I have to say I do not own an iPhone/iPad, so implementing/testing this feature was not easy for me, the first version of the heatmap example didn’t contain iPhone event support. The iPhone/iPad does not support the usual mouse events, there are seperate events for touches such as ontouchstart, ontouchmove, ontouchend..therefore I wrote an event handler for the ontouchmove event which simulates a mousemove event.

// iPhone / iPad support
canvas["ontouchmove"] = function(ev){
	var touch = ev.touches[0],
	// simulating a mousemove event			
	simulatedEvent = document.createEvent("MouseEvent");
	simulatedEvent.initMouseEvent("mousemove", true, true, window, 1,
        touch.screenX, touch.screenY,
        touch.clientX, touch.clientY, false,
        false, false, false, 0, null);
	// dispatching the simulated event			  
	// we don't want to have the default iphone scrolling behaviour ontouchmove

It’s important to call the preventDefault function because otherwise the iphone default behaviour will consist of scrolling the page. This was probably not the best way to add iPhone support for the heatmap but it worked. If you have a better (working) solution for this, please let me know.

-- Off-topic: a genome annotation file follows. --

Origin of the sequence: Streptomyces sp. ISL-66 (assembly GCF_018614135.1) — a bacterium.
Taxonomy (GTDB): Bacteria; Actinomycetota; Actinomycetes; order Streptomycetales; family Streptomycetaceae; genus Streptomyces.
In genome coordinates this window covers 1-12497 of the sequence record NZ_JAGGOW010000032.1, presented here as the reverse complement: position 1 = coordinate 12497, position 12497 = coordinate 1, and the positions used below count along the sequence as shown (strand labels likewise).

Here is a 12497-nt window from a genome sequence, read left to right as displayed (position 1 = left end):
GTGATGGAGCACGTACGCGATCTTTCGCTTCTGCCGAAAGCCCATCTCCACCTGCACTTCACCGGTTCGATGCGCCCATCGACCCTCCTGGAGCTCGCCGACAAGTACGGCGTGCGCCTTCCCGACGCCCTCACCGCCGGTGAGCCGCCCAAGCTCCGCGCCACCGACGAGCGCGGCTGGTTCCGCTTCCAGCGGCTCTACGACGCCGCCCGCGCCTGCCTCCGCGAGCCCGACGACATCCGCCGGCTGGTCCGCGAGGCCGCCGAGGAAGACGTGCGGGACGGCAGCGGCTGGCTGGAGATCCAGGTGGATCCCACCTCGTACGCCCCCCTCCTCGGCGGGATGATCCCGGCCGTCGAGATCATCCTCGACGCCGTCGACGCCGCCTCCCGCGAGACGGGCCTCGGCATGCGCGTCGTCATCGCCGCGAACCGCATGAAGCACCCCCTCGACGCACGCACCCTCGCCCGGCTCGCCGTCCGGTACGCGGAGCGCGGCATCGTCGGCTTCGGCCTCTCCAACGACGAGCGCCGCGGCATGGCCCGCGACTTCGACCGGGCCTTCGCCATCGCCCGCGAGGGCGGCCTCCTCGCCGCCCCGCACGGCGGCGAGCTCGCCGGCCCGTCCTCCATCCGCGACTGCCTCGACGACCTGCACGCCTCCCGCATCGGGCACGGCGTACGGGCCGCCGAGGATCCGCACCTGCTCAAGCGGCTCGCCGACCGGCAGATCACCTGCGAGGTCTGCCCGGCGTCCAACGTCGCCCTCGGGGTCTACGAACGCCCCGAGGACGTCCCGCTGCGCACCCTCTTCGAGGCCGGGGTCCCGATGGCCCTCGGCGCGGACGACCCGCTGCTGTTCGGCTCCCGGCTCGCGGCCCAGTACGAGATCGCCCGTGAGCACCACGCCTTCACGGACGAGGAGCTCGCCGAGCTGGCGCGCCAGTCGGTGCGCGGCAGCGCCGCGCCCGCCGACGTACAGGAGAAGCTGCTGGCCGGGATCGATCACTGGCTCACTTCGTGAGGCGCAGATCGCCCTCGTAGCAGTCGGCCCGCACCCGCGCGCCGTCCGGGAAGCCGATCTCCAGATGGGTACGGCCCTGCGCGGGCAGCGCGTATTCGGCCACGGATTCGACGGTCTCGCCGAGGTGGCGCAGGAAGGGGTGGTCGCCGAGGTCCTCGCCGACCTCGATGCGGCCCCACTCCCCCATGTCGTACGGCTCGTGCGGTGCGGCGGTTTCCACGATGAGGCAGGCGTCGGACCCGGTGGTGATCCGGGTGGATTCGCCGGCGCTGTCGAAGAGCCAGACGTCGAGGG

Alpha maps – now it’s getting interesting

And now the “magic”. The real-time heatmap generating process is based on alpha maps. What does this mean? This means that the heatmap colors were calculated from a grayscale (transparent) image which contains the frequency of the user’s mouse coordinates. For example a frequently visited spot at the map is darker and less transparent than a spot which has not been visited before.
But let’s have a closer look at the alpha map drawing code

var rgr = ctx.createRadialGradient(x,y,r1,x,y,r2);
// the center of the radial gradient has .1 alpha value
rgr.addColorStop(0, 'rgba(0,0,0,0.1)');  
// and it fades out to 0
rgr.addColorStop(1, 'rgba(0,0,0,0)');
// drawing the gradient
ctx.fillStyle = rgr;  

The code sequence above creates a radial gradient with .1 alpha as central (maximum) value and fades out to alpha=0. This code gets executed when the mouse move handler captures a mouse event thus the app creates an alpha radial at each captured mouse (/touch) coordinate. By now the heatmap only contains alpha values, the current heatmap would now probably look like this:
alpha map real-time heatmapBut a grayscale heatmap doesn’t look very spectacular – yea, it’s actually possible to extract exact the same information from a grayscale alpha heatmap, but colored heatmaps rock.

The heatmap coloring algorithm – the tricky part